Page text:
Thursday, May 26, 2016

Jottings: Slice of life - 14

Goldberg Variations..

It is one of those mysteries of life and art  how great artists sometimes produce something completely unpremeditated and almost effortlessly to satisfy a trifling demand, to please an acquaintance or merely at the spur of the moment. And that frame of painting, book or piece of music becomes a masterpiece in the eyes of future generations. History is full of such works of genius. For instance, In between laborious symphonic compositions Beethoven found time to write a short piano piece for a young child of 13, which is now universally and fondly called "Fur Elise" , or a Leonardo da Vinci painting "virgin on the rocks", almost out of boredom - which now proudly hangs in the Louvre, and acknowledged by connoisseurs to be one of his most profound works of art, or an Edgar Allen Poe writing the "Raven" on a drunken night with nothing to eat, and published as an afterthought by his Editor, or a Johann Sebastian Bach composing his immortal "Goldberg variations" to put a Russian count suffering from insomnia to sleep - which today stands as one of the most challenging pieces of piano music ever composed. The Russian ambassador to Germany requested Bach to write a piece of music for his accompanying pianist Goldberg to play. Goldberg was the Count's musician and companion who traveled with him on his extensive journeys. His duty was to make himself available in an adjoining room, when the count took his periodic rest and entertain or sooth his capricious moods. History has it that Bach was not very happy writing this music, but he needed the Count's blessings and patronage, so he forced himself to produce something that met its purpose. However, what he did not realize was the fact that 30 or 32 variations he wrote for the  Harpsichord were not only supremely challenging technically speaking, but capable of being interpreted in numerous ways  and aesthetically, one of the most satisfying compositions ever. Since it was Goldberg who first played them, it came to be known and recognized as "Goldberg variations" - an unlikely fame for an otherwise ordinary court musician.

Over the last hundred years, It has been the dream of every accomplished pianist to interpret and play the Goldberg variations, at least once in their life time. Very few have actually achieved that summit with glory and fame , and even fewer have explored its nuances and done justice to its musical intricacies. For a long time, I have been searching for a Vinyl record of Glenn Gould's rendition of those variations. The name Glen Gould needs no introduction to Piano enthusiasts. He was one of those maverick geniuses who walked the stage of life,  every now and then. Eccentric, gifted, unconventional and extremely articulate - he recorded the "Goldberg variations" for the first time at a very young age in 1955. I say first time because, Gould has played and recorded them multiple times. He believed the Goldberg variations to contain a mystical charm which never ceased to amaze. I listened to his 1955  recording on Spotify few  years ago, and immediately fell in love with it. Since then, I have listened to many other versions of Goldberg variations, but somehow, this particular recording stands fresh and unique in my memory. There is something about the way Gould strokes the piano keys, the energy and verve his brings to its tonal quality and the sudden stillness it generates in between -  that captivates every time I listen to it.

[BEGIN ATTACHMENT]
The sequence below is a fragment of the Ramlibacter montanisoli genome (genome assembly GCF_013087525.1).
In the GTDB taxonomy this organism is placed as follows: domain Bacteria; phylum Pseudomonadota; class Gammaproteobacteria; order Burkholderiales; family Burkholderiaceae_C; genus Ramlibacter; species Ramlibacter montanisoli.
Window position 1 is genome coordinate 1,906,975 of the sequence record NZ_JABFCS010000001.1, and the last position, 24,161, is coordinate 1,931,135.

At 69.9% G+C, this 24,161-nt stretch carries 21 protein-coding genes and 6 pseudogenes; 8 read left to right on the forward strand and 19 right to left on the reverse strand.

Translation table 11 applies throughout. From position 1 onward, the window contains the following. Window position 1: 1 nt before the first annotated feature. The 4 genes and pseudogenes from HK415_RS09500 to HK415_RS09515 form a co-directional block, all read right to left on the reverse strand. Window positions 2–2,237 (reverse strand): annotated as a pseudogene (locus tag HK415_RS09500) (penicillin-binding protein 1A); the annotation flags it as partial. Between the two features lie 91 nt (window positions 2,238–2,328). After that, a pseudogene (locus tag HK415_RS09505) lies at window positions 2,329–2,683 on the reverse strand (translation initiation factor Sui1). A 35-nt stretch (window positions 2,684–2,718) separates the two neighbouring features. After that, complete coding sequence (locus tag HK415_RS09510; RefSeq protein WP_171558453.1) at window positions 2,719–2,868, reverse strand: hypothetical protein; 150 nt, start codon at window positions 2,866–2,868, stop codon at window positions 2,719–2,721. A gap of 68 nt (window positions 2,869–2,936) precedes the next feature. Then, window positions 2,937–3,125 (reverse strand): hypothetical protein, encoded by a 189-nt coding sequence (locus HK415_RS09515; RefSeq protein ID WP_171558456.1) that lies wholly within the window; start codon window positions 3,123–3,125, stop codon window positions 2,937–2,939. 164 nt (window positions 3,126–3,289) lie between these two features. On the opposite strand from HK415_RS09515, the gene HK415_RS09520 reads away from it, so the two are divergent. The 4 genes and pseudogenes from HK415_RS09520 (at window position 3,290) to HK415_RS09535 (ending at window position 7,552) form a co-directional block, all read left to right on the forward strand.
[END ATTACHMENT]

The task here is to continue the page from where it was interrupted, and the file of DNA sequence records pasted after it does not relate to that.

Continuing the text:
A few days, I was driving past a Goodwill, when out of sudden impulse I turned towards it. It is not a store I have visited before. It looked small and a little run down as well. Nevertheless, a sense of  destiny ( strong word!!!) pulled me irresistibly. As I walked down the narrow aisle where Music was stacked, I saw two Vinyl's leaning against the shelf. I had almost walked past it, when the familiar intense face of Gould on the record cover caught the corner of my eye . I stopped, and picked it to see what it was. It was indeed Gould's 1955 recording of  Goldberg variations. The record itself was a 1972 reissue, but is in pristine condition. Price  - .77 cents + .05 cents tax.

If you care to glance Wikipedia's list of recordings of Goldberg variations, you will notice around 100 names over the last century or so, but if you look closely, Gould's name will appear four times in that list. He loved that piece so much. Though critics rate his 1955 recording as the finest, he was not very happy about it. He felt his tempo to be too fast for Bach's notes, and in later recordings one could audibly feel a slowing down in his performance. But for me, I love the first. After reaching the fifteenth variation, Bach gently changes his melody. In a casual listener, It is difficult to notice that subtle change, but if you alert enough - around the 28th he slowly weans back to merge imperceptibly - like two rivers merging into an ocean-   with his first variation. I have listened to at least twenty different recordings, but in none of is the transition so crystal clear as it is when it emanates from Gould's nimble fingers.

The vinyl preserves that genius for posterity.

God bless..

Yours in mortality,


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